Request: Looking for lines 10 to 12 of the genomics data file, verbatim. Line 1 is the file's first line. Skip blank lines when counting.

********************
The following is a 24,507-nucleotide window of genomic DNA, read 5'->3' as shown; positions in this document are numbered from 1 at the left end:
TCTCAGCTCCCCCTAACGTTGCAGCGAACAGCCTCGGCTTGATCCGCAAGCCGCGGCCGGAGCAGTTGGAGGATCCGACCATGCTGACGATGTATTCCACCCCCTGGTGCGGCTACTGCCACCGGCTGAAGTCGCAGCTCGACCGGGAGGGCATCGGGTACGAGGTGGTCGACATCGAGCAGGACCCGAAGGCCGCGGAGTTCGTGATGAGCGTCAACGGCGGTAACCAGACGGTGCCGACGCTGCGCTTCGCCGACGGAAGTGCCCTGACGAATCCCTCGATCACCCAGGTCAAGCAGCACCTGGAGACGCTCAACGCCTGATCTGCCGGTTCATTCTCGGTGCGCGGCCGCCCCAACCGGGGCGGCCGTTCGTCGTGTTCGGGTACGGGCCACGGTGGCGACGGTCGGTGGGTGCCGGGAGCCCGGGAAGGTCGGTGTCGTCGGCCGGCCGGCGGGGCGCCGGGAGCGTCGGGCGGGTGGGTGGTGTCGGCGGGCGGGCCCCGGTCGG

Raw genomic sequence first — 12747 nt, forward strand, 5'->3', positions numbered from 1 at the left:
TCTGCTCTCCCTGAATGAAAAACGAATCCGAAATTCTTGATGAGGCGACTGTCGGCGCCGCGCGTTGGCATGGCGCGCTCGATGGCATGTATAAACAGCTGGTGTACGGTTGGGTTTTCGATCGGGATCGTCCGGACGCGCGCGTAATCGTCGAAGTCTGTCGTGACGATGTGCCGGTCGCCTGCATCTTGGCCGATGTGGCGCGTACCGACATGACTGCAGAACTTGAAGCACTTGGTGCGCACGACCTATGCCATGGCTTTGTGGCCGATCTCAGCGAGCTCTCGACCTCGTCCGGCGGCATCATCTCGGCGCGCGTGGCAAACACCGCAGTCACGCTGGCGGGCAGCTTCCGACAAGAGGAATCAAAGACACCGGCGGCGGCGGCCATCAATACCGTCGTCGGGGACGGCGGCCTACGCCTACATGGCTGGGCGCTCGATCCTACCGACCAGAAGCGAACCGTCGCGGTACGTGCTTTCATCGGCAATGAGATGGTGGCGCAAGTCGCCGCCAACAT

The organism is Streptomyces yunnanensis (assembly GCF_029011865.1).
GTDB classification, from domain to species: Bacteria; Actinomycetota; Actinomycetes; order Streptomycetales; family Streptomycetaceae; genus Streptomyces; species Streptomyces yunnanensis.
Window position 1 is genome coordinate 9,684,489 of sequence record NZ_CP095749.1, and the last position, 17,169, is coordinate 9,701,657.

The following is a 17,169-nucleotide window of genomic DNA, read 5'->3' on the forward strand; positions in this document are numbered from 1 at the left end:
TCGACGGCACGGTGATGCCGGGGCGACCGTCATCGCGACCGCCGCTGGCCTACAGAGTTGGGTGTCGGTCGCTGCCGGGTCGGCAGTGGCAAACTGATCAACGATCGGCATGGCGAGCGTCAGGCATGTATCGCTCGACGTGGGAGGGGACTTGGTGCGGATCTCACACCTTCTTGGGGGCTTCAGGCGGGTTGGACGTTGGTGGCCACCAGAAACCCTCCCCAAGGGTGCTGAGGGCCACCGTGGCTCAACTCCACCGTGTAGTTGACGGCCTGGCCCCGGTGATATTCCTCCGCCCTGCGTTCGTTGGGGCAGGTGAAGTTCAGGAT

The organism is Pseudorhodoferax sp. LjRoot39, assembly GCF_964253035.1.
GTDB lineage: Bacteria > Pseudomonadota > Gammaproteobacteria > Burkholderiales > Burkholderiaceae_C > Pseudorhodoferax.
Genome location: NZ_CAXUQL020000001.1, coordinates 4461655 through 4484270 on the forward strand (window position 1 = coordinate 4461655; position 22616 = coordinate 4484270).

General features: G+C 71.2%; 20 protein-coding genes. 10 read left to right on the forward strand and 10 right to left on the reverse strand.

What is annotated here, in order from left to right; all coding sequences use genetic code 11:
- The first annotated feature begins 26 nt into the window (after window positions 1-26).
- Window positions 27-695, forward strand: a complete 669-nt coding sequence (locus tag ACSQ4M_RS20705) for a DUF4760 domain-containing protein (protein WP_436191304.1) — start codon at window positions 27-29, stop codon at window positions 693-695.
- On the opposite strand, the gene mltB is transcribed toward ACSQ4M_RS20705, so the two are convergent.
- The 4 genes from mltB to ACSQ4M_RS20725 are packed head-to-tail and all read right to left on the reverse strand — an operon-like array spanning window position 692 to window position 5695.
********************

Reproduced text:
The organism is Pseudorhodoferax sp. LjRoot39, assembly GCF_964253035.1.
GTDB lineage: Bacteria > Pseudomonadota > Gammaproteobacteria > Burkholderiales > Burkholderiaceae_C > Pseudorhodoferax.
Genome location: NZ_CAXUQL020000001.1, coordinates 4461655 through 4484270 on the forward strand (window position 1 = coordinate 4461655; position 22616 = coordinate 4484270).